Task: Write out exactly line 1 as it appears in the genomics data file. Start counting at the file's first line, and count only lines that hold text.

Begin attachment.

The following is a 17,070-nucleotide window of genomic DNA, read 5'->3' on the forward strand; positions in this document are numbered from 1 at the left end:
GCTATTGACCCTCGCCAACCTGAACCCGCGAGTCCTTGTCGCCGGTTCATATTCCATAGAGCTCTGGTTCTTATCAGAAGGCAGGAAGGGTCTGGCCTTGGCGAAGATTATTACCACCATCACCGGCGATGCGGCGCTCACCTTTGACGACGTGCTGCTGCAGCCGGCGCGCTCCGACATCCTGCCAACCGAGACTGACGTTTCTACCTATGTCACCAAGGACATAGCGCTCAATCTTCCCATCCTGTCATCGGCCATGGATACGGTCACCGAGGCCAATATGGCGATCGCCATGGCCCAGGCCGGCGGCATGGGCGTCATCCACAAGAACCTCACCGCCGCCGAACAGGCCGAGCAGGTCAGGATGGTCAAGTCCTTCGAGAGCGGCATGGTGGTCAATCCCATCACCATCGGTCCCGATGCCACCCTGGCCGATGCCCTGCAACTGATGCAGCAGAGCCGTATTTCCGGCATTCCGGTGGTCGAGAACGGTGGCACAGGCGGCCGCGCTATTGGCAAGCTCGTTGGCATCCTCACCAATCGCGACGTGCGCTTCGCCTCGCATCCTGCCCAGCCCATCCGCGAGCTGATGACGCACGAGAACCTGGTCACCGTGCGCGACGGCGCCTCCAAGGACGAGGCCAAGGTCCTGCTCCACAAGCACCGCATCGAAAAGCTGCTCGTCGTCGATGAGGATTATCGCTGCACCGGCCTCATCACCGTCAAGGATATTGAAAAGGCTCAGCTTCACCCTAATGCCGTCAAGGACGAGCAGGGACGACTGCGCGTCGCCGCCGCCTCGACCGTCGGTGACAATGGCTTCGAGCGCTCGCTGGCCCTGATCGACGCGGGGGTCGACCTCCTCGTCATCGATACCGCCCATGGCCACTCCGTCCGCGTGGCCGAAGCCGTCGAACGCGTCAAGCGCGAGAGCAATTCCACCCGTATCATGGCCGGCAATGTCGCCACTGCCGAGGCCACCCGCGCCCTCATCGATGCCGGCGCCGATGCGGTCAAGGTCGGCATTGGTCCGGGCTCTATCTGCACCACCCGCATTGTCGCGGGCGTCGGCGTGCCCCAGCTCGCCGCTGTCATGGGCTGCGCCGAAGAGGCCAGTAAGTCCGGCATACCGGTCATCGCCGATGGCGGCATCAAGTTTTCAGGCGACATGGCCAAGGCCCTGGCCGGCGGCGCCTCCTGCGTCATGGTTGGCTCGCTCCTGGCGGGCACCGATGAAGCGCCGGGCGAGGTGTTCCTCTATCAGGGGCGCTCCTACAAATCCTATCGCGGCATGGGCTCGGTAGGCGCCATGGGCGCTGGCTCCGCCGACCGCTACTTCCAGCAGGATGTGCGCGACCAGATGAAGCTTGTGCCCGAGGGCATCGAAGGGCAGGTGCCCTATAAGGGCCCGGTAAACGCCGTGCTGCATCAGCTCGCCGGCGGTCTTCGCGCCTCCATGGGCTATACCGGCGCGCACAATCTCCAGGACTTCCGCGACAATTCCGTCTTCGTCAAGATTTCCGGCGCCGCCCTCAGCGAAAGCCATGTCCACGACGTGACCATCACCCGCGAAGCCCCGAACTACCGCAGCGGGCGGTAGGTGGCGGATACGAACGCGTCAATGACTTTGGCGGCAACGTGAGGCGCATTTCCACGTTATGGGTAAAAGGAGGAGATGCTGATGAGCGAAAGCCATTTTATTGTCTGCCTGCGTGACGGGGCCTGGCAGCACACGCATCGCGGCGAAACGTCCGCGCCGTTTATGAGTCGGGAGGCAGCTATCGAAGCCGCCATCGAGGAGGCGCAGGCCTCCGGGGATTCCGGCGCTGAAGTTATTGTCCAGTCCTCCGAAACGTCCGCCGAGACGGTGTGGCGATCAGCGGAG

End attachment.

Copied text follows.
The following is a 17,070-nucleotide window of genomic DNA, read 5'->3' on the forward strand; positions in this document are numbered from 1 at the left end: